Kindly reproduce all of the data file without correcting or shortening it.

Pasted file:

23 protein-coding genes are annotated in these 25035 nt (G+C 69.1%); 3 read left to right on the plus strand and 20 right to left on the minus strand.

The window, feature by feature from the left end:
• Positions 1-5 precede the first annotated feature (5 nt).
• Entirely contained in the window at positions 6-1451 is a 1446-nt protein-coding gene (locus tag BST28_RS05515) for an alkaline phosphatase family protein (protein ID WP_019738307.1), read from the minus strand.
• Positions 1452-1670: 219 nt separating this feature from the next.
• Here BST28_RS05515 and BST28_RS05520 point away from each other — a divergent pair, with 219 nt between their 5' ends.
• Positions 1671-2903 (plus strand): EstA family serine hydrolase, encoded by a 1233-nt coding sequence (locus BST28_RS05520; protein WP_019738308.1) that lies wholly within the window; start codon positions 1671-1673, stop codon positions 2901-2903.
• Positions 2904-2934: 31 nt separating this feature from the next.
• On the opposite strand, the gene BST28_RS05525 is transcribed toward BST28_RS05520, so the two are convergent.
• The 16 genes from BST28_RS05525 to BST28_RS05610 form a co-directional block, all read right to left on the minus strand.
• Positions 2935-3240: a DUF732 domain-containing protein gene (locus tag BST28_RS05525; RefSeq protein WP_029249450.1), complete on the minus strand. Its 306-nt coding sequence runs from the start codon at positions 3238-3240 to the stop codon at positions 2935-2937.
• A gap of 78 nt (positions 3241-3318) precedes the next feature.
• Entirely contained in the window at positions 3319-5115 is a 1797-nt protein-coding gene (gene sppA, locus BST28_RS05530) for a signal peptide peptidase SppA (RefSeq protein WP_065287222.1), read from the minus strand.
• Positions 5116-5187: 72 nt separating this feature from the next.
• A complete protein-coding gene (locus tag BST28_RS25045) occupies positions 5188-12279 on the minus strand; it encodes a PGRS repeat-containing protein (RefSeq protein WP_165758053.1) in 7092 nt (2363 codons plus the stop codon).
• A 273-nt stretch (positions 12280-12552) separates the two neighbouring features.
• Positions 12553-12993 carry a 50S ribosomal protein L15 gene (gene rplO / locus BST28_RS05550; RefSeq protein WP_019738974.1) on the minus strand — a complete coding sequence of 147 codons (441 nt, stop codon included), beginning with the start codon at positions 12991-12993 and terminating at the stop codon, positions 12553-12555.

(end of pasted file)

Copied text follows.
23 protein-coding genes are annotated in these 25035 nt (G+C 69.1%); 3 read left to right on the plus strand and 20 right to left on the minus strand.

The window, feature by feature from the left end:
• Positions 1-5 precede the first annotated feature (5 nt).
• Entirely contained in the window at positions 6-1451 is a 1446-nt protein-coding gene (locus tag BST28_RS05515) for an alkaline phosphatase family protein (protein ID WP_019738307.1), read from the minus strand.
• Positions 1452-1670: 219 nt separating this feature from the next.
• Here BST28_RS05515 and BST28_RS05520 point away from each other — a divergent pair, with 219 nt between their 5' ends.
• Positions 1671-2903 (plus strand): EstA family serine hydrolase, encoded by a 1233-nt coding sequence (locus BST28_RS05520; protein WP_019738308.1) that lies wholly within the window; start codon positions 1671-1673, stop codon positions 2901-2903.
• Positions 2904-2934: 31 nt separating this feature from the next.
• On the opposite strand, the gene BST28_RS05525 is transcribed toward BST28_RS05520, so the two are convergent.
• The 16 genes from BST28_RS05525 to BST28_RS05610 form a co-directional block, all read right to left on the minus strand.
• Positions 2935-3240: a DUF732 domain-containing protein gene (locus tag BST28_RS05525; RefSeq protein WP_029249450.1), complete on the minus strand. Its 306-nt coding sequence runs from the start codon at positions 3238-3240 to the stop codon at positions 2935-2937.
• A gap of 78 nt (positions 3241-3318) precedes the next feature.
• Entirely contained in the window at positions 3319-5115 is a 1797-nt protein-coding gene (gene sppA, locus BST28_RS05530) for a signal peptide peptidase SppA (RefSeq protein WP_065287222.1), read from the minus strand.
• Positions 5116-5187: 72 nt separating this feature from the next.
• A complete protein-coding gene (locus tag BST28_RS25045) occupies positions 5188-12279 on the minus strand; it encodes a PGRS repeat-containing protein (RefSeq protein WP_165758053.1) in 7092 nt (2363 codons plus the stop codon).
• A 273-nt stretch (positions 12280-12552) separates the two neighbouring features.
• Positions 12553-12993 carry a 50S ribosomal protein L15 gene (gene rplO / locus BST28_RS05550; RefSeq protein WP_019738974.1) on the minus strand — a complete coding sequence of 147 codons (441 nt, stop codon included), beginning with the start codon at positions 12991-12993 and terminating at the stop codon, positions 12553-12555.